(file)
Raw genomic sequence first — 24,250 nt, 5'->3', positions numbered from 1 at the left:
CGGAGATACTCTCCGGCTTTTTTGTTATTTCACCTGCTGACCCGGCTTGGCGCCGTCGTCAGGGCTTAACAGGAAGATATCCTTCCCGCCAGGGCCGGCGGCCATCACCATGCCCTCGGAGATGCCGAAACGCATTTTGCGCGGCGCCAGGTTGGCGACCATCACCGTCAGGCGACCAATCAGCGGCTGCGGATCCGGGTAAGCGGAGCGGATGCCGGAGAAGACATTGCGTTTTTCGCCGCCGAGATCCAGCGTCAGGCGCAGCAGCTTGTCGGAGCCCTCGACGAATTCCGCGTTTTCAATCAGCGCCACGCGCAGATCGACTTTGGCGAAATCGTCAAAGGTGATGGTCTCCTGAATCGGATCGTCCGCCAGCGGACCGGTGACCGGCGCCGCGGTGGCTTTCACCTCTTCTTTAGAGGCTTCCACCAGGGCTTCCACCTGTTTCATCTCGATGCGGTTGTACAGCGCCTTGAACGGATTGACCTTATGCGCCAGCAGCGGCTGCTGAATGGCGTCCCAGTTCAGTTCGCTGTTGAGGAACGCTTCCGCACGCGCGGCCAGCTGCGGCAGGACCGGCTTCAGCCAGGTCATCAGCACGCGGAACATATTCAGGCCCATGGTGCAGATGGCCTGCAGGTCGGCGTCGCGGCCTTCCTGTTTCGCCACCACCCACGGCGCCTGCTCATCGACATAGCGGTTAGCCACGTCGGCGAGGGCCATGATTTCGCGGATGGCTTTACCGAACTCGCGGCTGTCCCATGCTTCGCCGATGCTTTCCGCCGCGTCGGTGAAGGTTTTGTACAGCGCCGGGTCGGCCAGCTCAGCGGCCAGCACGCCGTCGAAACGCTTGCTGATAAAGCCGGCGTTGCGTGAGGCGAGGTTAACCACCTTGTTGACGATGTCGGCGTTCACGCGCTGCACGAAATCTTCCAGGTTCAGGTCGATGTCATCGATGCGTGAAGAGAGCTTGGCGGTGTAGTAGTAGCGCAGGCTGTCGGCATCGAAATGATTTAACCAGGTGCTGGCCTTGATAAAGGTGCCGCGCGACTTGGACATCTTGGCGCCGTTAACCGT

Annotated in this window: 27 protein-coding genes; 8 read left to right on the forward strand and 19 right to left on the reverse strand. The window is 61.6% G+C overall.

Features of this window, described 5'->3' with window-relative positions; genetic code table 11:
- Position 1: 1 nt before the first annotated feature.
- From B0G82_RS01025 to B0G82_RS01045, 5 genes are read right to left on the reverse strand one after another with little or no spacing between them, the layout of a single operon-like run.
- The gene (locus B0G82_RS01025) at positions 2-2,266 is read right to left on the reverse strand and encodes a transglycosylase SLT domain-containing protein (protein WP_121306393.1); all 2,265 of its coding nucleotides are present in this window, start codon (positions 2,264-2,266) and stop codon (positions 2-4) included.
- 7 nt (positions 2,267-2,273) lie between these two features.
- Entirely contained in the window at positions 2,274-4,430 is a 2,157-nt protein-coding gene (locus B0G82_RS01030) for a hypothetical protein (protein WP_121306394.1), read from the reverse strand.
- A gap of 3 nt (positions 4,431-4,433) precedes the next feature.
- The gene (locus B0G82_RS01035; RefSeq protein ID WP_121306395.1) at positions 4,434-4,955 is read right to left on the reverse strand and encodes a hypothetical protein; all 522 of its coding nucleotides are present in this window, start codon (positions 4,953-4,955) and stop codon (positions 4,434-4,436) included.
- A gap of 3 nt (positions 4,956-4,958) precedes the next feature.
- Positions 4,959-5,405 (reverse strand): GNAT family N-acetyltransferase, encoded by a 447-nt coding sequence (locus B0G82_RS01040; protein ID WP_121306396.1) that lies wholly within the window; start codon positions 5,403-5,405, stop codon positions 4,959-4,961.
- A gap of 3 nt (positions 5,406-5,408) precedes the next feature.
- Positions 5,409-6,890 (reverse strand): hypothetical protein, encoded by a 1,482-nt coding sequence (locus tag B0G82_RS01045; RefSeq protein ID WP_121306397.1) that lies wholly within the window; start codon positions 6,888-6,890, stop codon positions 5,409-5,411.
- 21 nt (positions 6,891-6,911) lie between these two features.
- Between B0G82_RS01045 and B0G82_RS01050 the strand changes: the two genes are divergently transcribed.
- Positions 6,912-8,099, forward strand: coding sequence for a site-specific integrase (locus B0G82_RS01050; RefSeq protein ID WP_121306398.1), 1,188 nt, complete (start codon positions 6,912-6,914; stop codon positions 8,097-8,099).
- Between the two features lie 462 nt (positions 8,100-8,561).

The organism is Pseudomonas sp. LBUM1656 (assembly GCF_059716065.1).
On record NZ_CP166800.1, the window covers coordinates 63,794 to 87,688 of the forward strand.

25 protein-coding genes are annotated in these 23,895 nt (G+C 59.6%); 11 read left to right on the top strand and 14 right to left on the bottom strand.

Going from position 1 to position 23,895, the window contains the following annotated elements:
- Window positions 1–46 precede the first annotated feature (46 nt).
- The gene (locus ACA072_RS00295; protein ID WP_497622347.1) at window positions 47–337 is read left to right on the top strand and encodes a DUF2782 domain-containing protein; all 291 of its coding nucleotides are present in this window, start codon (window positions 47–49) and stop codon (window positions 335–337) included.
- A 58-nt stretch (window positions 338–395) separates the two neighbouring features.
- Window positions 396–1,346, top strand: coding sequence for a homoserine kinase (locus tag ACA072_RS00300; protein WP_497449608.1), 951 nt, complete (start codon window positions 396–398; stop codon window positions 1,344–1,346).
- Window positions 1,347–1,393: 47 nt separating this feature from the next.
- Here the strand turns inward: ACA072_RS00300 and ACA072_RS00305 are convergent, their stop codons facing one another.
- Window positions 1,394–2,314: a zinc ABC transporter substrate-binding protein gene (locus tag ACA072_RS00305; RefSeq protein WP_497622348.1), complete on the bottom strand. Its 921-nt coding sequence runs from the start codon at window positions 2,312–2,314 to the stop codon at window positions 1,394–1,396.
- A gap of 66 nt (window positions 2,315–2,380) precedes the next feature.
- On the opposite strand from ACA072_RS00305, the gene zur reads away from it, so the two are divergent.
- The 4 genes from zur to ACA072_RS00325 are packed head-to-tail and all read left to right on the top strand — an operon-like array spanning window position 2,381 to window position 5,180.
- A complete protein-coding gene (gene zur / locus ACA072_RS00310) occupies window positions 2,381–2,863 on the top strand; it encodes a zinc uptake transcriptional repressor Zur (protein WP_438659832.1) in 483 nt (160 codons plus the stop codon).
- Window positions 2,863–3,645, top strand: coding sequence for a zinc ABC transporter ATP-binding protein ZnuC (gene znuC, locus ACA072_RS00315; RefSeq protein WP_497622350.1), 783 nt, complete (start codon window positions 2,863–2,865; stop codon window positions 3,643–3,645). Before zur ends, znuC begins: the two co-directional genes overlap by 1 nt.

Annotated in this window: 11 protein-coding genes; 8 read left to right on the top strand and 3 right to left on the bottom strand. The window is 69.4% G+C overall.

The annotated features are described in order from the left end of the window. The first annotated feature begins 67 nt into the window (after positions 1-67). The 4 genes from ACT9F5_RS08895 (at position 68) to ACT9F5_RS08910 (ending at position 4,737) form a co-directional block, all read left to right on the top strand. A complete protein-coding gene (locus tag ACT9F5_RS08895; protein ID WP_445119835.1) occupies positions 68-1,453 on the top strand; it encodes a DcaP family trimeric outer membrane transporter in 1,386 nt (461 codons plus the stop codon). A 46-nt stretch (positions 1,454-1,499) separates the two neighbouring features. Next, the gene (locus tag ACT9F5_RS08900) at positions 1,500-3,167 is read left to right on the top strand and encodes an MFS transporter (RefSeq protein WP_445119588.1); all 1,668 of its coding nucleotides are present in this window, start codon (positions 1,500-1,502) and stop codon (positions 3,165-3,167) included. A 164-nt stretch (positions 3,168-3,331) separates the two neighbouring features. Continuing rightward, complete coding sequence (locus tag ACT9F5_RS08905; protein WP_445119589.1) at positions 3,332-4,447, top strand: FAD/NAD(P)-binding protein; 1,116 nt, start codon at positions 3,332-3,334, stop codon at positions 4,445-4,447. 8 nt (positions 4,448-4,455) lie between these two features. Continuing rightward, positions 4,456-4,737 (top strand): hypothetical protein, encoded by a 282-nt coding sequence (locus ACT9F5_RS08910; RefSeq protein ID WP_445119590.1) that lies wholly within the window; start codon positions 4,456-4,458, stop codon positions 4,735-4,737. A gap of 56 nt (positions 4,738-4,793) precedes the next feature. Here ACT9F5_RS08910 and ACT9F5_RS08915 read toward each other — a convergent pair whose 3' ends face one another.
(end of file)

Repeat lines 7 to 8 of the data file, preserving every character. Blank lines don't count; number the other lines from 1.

- The gene (locus B0G82_RS01025) at positions 2-2,266 is read right to left on the reverse strand and encodes a transglycosylase SLT domain-containing protein (protein WP_121306393.1); all 2,265 of its coding nucleotides are present in this window, start codon (positions 2,264-2,266) and stop codon (positions 2-4) included.
- 7 nt (positions 2,267-2,273) lie between these two features.